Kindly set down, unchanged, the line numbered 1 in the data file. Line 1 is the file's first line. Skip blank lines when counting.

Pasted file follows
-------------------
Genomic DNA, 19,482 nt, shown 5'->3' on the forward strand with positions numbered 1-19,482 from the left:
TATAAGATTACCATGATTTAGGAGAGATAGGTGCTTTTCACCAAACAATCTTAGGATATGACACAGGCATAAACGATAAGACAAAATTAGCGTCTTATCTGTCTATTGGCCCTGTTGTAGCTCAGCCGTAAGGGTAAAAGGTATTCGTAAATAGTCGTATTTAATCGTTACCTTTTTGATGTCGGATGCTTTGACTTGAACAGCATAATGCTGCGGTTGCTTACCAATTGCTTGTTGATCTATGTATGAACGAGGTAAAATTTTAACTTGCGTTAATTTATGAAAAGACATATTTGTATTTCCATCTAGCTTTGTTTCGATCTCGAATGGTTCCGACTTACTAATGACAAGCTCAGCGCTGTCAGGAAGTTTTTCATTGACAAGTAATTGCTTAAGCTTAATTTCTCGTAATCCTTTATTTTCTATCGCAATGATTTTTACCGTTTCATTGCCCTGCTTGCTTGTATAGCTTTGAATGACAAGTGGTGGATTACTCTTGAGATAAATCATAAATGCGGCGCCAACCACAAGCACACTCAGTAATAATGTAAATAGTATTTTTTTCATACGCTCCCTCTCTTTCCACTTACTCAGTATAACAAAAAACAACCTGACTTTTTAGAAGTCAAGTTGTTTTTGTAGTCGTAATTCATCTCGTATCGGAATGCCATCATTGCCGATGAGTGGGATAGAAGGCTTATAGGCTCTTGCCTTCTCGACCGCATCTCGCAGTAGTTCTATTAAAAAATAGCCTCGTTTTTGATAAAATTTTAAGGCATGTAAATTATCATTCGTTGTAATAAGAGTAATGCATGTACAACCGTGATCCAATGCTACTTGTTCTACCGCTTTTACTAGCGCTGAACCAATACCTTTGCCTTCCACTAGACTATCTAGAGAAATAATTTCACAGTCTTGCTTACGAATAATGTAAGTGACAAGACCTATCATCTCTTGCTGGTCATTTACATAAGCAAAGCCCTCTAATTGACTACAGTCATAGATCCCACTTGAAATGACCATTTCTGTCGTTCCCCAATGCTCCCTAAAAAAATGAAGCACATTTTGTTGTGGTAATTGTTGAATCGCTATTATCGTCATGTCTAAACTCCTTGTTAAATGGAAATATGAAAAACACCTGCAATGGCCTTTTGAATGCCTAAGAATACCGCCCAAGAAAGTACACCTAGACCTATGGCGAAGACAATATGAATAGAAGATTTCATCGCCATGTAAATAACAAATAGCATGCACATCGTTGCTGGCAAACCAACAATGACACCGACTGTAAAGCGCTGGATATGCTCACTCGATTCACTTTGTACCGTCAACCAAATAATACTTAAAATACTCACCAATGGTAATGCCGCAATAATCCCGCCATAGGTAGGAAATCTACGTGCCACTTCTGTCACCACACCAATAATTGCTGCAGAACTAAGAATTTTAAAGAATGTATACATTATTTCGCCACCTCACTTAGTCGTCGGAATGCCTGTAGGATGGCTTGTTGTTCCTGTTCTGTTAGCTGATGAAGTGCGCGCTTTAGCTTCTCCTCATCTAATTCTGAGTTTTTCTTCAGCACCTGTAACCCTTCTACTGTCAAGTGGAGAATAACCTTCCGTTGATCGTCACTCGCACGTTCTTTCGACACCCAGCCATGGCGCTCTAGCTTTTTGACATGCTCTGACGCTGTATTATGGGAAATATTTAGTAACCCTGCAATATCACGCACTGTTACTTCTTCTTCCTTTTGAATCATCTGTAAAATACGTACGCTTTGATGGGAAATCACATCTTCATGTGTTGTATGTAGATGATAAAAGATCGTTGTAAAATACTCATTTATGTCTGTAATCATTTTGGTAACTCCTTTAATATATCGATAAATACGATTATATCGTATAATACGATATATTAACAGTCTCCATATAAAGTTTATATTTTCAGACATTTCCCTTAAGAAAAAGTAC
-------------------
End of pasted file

Genomic DNA, 19,482 nt, shown 5'->3' on the forward strand with positions numbered 1-19,482 from the left: